Now, Trump frequently brags about Wharton (notice he never says "UPenn) being the "best" school and has often spoken of his place near the top of his class. Yet, he threatened to sue Penn if it released his specific records (grades, etc.), which, according to the information I was given as a Faculty member at Western, are NOT publicly available without permission of the student, so they couldn't be released without his permission, in any event. (As an aside, I was told that, as a faculty member, I could not, under Federal law, release grade-related information even to a student's parents without the student's permission.) Apparently, he is not familiar with these laws. Clearly, however, Mr. Trump would prefer that the public not know the details of his academic record.
On the other hand, commencement programs ARE publicly available. The program for the University of Pennsylvania's 212th Commencement Ceremony, held on May 20, 1968 is available @ https://archives.upenn.edu/digitized-resources/docs-pubs/commencement-programs/program-1968. It shows that Donald John Trump graduated with a B.S. degree in Economics, just as he states. However, in the section of that program where "Academic Honors" are indicated, the same Donald John Trump is NOT indicated as graduating "Cum Laude," "Magna Cum Laude," or "Summa Cum Laude."
Now, speaking from my experience in attending many commencement exercises over 43 years of teaching, universities are ALWAYS proud of their "Honors" graduates. They ALWAYS want to celebrate those students who have achieved the "best" academic records. If Trump had, as he has suggested, graduated near the top of his class, it seems likely that he would have received some sort of recognition of that fact by the university on this occasion. After all, twenty-some others DID receive such recognition. I do not wish to denigrate Wharton, nor any of its graduates, but I find it hard to accept that a fifty-year old non-Honors B. S. degree in Economics and a questionable business career qualifies one with the knowledge and ability to know more about military matters than all the generals, more about international relations than seasoned State Dept. professionals, and more about medicine and public health than those with advanced degrees and many years of experience in dealing with such matters.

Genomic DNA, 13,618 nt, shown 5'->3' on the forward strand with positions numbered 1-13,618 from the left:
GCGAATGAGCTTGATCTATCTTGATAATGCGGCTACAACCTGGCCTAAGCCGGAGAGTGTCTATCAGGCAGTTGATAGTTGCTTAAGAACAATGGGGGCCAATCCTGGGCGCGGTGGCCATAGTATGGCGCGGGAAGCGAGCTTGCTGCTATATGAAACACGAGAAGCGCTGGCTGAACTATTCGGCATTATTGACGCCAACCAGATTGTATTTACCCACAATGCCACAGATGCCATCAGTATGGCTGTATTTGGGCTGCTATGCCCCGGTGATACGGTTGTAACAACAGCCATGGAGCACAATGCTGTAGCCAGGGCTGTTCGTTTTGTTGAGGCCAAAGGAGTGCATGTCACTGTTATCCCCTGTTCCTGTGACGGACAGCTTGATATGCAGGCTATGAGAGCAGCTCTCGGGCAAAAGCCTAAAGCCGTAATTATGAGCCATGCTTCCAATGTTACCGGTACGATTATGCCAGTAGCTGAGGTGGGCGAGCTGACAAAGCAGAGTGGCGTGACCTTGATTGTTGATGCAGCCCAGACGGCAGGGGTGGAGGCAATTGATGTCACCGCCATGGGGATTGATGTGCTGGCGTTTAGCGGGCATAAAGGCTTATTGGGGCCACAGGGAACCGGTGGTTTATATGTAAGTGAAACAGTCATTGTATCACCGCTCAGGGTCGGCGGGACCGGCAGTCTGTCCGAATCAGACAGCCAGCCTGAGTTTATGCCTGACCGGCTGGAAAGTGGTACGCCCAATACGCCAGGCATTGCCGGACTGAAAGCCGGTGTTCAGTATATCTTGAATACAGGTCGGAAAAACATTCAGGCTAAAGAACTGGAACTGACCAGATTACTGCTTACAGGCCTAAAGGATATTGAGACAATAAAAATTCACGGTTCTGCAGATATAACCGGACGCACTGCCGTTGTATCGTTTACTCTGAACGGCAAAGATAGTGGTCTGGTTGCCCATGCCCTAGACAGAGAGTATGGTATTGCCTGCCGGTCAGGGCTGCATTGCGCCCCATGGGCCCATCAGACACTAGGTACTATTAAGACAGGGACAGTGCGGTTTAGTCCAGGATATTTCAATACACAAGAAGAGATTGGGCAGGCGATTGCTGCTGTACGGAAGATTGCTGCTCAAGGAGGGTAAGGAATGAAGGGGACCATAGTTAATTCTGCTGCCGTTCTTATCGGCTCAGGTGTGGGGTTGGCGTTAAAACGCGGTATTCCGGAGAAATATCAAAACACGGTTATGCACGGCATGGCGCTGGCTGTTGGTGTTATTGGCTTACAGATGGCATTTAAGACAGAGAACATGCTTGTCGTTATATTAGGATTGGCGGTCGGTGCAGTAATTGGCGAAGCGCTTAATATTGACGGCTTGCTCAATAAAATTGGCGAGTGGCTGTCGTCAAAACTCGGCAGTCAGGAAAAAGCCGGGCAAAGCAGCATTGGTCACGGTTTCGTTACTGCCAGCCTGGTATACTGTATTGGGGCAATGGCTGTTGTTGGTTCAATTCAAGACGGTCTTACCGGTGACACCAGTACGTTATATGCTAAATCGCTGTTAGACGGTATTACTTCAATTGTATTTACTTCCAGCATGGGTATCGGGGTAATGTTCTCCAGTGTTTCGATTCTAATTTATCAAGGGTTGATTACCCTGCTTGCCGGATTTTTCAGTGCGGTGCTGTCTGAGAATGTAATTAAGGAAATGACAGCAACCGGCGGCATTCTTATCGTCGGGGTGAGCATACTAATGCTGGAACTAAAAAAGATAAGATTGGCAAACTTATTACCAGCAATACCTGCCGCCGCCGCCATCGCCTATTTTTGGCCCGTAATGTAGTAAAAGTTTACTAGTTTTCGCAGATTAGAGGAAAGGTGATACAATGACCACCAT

What this, and more, seems to add up to, at least to me, is that here we have an individual who appears so insecure in his own abilities; so insistent that his ideas are the only ones which matter; and, so concerned about proving his own importance that he is dangerous. Just my limited knowledge of psychology from Psych 101 & 102, suggests that one who constantly brags of his own superiority, belittles anyone who disagrees with him, and bullies almost everyone frequently, has a desperate need to convince others that he is THE "man." I think one could reasonably suggest that this comes from a high degree of insecurity regarding his confidence in his own abilities, but I am not a trained psychologist.
However, his constant need, as President, to "rule by decree" and tweet; his inability (or unwillingness) to assume any responsibility for even his own actions; his constant belittling and name-calling of any who disagree with any of his ideas; his pattern of labelling reports of his own changes of opinion as "fake news"; his paranoic obsession with polls and ratings, (which are "wrong" when they don't support him it spite of the proven objectivity of such measures); and his constant appeal to the tactics of contemporary "strong men" leaders and the application of methodologies which are strangely similar to those used in the 1930's by Benito Mussolini and Adolph Hitler and more recently by Kim Jong-un and Vladimir Putin are all disturbing.